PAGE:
In a tragic turn of events, DMX has been hospitalized after a drug overdose on Friday, April 2. TMZ reports that the rapper, whose real name is Earl Simmons, suffered a heart attack due to the overdose and is in “grave condition.” He is currently in the critical care unit of a hospital in White Plains, New York.
The prognosis is a scary one: DMX is in a “vegetative state,” according to a TMZ source. While doctors are said to have measured “some brain activity,” they have warned that he may not recover, per the outlet’s sources. Information is still very limited.
The three-time Grammy nominee has battled addiction over the years, tracing it all the way back to his adolescence. During a November 2020 interview for People’s Party with Talib Kweli, DMX recounted how he first used crack at just 14 years old, after a man he saw as an “older brother” gave him a blunt that he later found out was laced with the drug. Incidentally, the man was also responsible for getting him interested in rap, so DMX saw him as having introduced him to both “the best part of [his] life” and his “curse.”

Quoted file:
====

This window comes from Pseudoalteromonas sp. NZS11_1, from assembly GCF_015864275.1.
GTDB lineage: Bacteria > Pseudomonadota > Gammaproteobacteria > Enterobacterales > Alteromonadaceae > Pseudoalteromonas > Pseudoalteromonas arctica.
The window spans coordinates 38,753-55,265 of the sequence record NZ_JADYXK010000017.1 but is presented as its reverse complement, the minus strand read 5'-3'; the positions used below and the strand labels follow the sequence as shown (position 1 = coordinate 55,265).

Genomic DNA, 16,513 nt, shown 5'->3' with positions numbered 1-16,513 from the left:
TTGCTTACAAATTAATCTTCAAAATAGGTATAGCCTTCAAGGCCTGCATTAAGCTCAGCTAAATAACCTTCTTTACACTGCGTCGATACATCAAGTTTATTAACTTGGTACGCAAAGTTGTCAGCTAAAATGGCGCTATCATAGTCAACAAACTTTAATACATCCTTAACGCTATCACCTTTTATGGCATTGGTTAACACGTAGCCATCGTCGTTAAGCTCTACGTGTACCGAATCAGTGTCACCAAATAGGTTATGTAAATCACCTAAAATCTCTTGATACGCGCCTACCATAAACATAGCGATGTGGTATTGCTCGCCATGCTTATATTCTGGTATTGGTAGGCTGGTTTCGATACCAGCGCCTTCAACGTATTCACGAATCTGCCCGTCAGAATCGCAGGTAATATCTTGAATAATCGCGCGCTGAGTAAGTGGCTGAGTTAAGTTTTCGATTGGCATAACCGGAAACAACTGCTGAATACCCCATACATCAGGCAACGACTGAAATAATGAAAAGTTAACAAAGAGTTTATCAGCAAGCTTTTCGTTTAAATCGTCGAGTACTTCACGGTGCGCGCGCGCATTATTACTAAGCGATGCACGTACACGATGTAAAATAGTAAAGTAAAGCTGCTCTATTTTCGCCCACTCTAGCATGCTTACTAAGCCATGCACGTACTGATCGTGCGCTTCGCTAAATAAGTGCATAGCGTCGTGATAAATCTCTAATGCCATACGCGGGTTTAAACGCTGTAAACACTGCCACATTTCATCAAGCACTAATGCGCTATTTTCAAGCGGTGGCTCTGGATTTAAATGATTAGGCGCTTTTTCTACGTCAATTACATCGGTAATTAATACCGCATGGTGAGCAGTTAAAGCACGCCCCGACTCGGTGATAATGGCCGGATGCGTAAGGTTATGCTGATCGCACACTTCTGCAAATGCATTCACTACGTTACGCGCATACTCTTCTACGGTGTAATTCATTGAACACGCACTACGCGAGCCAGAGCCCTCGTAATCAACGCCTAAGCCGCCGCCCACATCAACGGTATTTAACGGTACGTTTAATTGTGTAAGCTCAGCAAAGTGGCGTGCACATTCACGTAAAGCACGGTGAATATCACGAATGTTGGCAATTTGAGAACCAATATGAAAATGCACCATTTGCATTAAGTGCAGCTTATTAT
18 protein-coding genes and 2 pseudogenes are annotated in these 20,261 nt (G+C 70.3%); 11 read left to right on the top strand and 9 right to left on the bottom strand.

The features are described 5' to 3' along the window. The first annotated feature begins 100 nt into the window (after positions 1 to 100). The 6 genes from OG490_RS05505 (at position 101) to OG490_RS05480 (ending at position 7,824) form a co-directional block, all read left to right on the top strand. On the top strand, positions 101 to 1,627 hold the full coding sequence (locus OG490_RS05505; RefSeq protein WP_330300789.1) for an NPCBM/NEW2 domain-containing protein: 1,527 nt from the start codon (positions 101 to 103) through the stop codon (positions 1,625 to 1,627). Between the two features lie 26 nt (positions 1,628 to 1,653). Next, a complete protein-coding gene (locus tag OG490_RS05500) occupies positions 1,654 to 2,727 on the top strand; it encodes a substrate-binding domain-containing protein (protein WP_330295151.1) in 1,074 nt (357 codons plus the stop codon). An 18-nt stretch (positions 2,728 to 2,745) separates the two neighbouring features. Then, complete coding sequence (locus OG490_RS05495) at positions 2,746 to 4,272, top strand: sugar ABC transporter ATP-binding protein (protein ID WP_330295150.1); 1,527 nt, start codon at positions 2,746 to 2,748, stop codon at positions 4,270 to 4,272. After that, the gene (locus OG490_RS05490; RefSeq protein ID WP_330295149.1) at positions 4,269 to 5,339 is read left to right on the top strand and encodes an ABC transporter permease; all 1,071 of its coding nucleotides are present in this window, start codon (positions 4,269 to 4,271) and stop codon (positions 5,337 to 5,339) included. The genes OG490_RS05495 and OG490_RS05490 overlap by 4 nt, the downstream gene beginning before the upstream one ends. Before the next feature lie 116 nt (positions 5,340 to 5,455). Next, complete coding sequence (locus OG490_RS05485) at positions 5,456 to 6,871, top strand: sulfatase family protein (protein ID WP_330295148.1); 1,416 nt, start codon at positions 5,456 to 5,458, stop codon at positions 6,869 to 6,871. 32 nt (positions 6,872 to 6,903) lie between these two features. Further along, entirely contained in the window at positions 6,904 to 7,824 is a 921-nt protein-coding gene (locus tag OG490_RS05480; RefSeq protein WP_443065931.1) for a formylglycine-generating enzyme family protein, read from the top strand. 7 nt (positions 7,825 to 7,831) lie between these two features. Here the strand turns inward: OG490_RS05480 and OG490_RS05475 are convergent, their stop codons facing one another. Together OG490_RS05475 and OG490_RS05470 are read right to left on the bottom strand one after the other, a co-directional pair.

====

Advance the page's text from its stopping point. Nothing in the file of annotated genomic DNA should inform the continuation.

DMX checked himself into rehab in 2019 after multiple previous stints. At the time, he had to cancel several concerts, and a statement posted to his Instagram explained that he had made the move “in his ongoing commitment to putting family and sobriety first.” He apologized to fans and thanked them for their support.
His fans continue to show him love. After news of his OD broke, DMX began trending on Twitter as countless people shared that they were keeping him in their thoughts and prayers. They were even joined by celebrities like Missy Elliott, Viola Davis, and Gabrielle Union.
Fans also made sure to share how much the rapper means to them, calling him “a hero” and a “cultural icon.”
DMX came to fame in the ’90s with collaborations with the likes of Jay-Z, Ja Rule, and LL Cool J, after a decade of trying to make it. His debut album for a major label was 1998’s It’s Dark and Hell Is Hot, which brought hits such as “Ruff Ryders Anthem” and “How’s It Goin’ Down.” The album established him as a “voice for the voiceless,” record executive Irv Gotti told GQ in 2018. He went on to release six more studio albums, with the most recent being 2012’s Undisputed, despite his ongoing struggles with substance abuse as well as legal problems.
Returning to the stage in December 2019, the rapper had some words of wisdom for his fans: “When you fall down, get back up, everyone here has been through some sh*t and you never know what God is willing to do for you until you need him to do something for you,” he said, per TMZ.
If you or someone you know is seeking help for substance use, call the SAMHSA National Helpline at 1-800-662-HELP(4357).